(originally aired May 13, 2001)
There’s this odd air of “whatever” that permeates through this entire episode, it’s like they banged out the entire story in an afternoon and never revised it. There’s some kind of idea here, striving for an emotional connection, but it is not executed to that effect at all. The thing about garnering sentimentality in your story is that you need to set it up early so the episode is cohesive and feels like it builds. Instead it feels like they got half-way through and realized there was no point to the episode and crammed one in. Homer gets a terrible knee injury and ends up wheelchair bound for a few weeks, a fact he bemoans, which of course is funny because he does little more than sit on his ass normally. He agrees to watch Flanders’ kids for a night, and enjoys their company so much that he decides to open a daycare center out of his home. This is like half the episode at this point, and everything feels so slow and aimless. It’s like instead of things building to this point, they tripped and fell into the plot.
So the “emotional” element of the story is that Homer is investing so much time and care into the kids of Springfield, but not to his own. Bart and Lisa that is; Maggie is suspiciously absent, presumably because she can’t speak, but it would have been cute to give her some pantomime moments in going along with her two siblings. It’s not exactly clear why Bart and Lisa care so much about this, nor why Homer all of a sudden is the world’s funnest substitute dad. We get like two scenes of showing him playing around with the kids, but it all feels so empty. So when the documentary crew shows up at the third act saying he’s up for a “good guy” award, it feels so bizarre. This plot angle also kind of deflates thanks to one “joke” where Homer claims to have made little felt heart pins for his kids himself, then smash-cut to Bart and Lisa toiling in the garage making them all. Cruel parenting? Yeah, but beyond that it sort of betrays the conceit of the show. The idea is that Homer is blindsighted by his new venture that he’s semi-unconsciously pushed his actual kids to the way-side, not acknowledging their existence. But here we see he’s put them into slavery. Makes no sense.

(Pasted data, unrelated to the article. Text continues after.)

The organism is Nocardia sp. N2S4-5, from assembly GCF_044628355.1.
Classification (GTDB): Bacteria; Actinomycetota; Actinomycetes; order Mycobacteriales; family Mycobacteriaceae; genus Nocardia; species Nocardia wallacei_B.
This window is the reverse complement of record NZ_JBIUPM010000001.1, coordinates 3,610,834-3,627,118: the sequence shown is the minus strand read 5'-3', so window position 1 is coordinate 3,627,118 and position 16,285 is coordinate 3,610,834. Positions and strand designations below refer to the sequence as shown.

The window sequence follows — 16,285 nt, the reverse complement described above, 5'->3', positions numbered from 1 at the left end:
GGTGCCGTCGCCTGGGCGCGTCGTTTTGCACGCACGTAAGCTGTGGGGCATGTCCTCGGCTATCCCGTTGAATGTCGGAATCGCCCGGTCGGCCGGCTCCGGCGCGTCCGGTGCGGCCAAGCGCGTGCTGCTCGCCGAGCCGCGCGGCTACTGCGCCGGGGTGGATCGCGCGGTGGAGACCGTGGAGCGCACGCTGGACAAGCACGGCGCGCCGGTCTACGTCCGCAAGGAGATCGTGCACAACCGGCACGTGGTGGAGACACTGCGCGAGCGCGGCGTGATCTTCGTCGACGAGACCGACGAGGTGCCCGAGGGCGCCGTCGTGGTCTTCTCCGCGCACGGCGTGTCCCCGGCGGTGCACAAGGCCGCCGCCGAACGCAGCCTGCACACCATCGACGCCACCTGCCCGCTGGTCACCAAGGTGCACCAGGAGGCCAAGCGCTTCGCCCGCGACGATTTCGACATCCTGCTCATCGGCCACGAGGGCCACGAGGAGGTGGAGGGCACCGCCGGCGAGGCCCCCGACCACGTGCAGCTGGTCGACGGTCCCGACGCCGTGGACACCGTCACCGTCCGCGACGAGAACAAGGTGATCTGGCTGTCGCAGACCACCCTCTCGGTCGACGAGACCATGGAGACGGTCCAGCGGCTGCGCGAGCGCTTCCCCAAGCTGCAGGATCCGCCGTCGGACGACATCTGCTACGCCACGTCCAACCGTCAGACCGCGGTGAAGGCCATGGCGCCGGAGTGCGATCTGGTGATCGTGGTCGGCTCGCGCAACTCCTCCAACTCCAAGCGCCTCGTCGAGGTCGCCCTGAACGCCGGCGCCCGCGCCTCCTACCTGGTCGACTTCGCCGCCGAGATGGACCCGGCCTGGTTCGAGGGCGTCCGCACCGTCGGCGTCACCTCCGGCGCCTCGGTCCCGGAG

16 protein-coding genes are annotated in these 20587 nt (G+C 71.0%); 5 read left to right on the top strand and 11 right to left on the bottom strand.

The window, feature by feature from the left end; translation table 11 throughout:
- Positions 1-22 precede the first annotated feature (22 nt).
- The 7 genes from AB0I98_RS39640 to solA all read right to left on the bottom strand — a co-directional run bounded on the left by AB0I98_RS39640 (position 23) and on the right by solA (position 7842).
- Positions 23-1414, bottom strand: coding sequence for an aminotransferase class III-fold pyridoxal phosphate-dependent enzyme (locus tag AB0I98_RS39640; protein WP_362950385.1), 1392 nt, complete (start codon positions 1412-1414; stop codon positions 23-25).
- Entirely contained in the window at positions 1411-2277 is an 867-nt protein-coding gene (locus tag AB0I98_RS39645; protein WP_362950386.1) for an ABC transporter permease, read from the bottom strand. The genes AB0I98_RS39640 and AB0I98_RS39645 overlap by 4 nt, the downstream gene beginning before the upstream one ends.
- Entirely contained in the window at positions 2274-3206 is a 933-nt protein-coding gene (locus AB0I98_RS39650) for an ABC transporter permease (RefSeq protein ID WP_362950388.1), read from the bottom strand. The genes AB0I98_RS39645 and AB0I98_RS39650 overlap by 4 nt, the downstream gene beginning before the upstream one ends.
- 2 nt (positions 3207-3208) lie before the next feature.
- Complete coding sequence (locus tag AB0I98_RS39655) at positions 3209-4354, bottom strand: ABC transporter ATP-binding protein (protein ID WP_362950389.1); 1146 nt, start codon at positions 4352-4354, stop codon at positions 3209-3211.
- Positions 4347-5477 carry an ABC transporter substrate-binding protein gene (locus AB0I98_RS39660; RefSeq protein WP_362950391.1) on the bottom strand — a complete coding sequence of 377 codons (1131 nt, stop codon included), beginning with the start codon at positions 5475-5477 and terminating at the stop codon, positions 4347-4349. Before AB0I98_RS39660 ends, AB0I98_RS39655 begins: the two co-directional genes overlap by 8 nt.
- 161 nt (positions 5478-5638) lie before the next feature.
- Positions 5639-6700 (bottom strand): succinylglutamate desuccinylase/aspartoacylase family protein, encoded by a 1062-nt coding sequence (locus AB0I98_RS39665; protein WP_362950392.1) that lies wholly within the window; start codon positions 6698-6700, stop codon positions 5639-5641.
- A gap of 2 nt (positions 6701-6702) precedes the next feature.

Bart and Lisa enact their vengeance during the Good Guy Awards by splicing in home movie footage into the documentary, revealing Homer as the boorish, borderline psychotic lout he actually is. The crowd immediately turns on Homer, who snaps and corrals all the children into a van and takes off with them. This is a truly bizarre, almost creepy twist, but vicious commentary between Arnie Pye and Kent Brockman save it. Then rather than have a conclusion showing the consequences, we hand-wave over it with a “Three Mistrials Later” chyron so we can move onto the resolution of the Bart and Lisa story, which is absolutely spectacular. I don’t even need to comment on this, this is the resolution of the emotional arc of the episode (“Why did you rat me out, kids? Was it because I showered love on those other children while ignoring you?” “Yep.” “Pretty much.”) Brilliant. I can’t even hate this episode because it just feels so inept. And this is another episode written by Al Jean; between this and “Jackanapes,” I don’t know what the fuck happened to this guy. And he’s been our show runner for over a decade now! I’m getting pretty scared…